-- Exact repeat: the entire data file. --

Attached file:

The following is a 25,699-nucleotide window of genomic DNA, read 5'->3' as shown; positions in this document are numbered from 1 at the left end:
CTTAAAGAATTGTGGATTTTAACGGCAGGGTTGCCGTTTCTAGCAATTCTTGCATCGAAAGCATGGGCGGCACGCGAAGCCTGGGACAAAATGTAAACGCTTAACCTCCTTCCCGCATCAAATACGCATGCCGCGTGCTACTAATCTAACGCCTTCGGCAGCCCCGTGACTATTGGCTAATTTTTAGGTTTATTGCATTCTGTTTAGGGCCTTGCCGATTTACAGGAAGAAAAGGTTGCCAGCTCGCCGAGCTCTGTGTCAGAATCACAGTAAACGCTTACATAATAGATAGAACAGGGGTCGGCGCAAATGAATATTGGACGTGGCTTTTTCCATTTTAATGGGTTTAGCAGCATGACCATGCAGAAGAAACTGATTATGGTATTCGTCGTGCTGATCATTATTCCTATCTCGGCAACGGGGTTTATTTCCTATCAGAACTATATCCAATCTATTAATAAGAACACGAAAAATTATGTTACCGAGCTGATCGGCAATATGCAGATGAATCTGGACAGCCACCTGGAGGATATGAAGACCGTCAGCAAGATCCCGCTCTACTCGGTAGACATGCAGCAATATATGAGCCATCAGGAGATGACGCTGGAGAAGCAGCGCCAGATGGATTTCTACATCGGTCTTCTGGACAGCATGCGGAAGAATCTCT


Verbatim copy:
The following is a 25,699-nucleotide window of genomic DNA, read 5'->3' as shown; positions in this document are numbered from 1 at the left end:
CTTAAAGAATTGTGGATTTTAACGGCAGGGTTGCCGTTTCTAGCAATTCTTGCATCGAAAGCATGGGCGGCACGCGAAGCCTGGGACAAAATGTAAACGCTTAACCTCCTTCCCGCATCAAATACGCATGCCGCGTGCTACTAATCTAACGCCTTCGGCAGCCCCGTGACTATTGGCTAATTTTTAGGTTTATTGCATTCTGTTTAGGGCCTTGCCGATTTACAGGAAGAAAAGGTTGCCAGCTCGCCGAGCTCTGTGTCAGAATCACAGTAAACGCTTACATAATAGATAGAACAGGGGTCGGCGCAAATGAATATTGGACGTGGCTTTTTCCATTTTAATGGGTTTAGCAGCATGACCATGCAGAAGAAACTGATTATGGTATTCGTCGTGCTGATCATTATTCCTATCTCGGCAACGGGGTTTATTTCCTATCAGAACTATATCCAATCTATTAATAAGAACACGAAAAATTATGTTACCGAGCTGATCGGCAATATGCAGATGAATCTGGACAGCCACCTGGAGGATATGAAGACCGTCAGCAAGATCCCGCTCTACTCGGTAGACATGCAGCAATATATGAGCCATCAGGAGATGACGCTGGAGAAGCAGCGCCAGATGGATTTCTACATCGGTCTTCTGGACAGCATGCGGAAGAATCTCT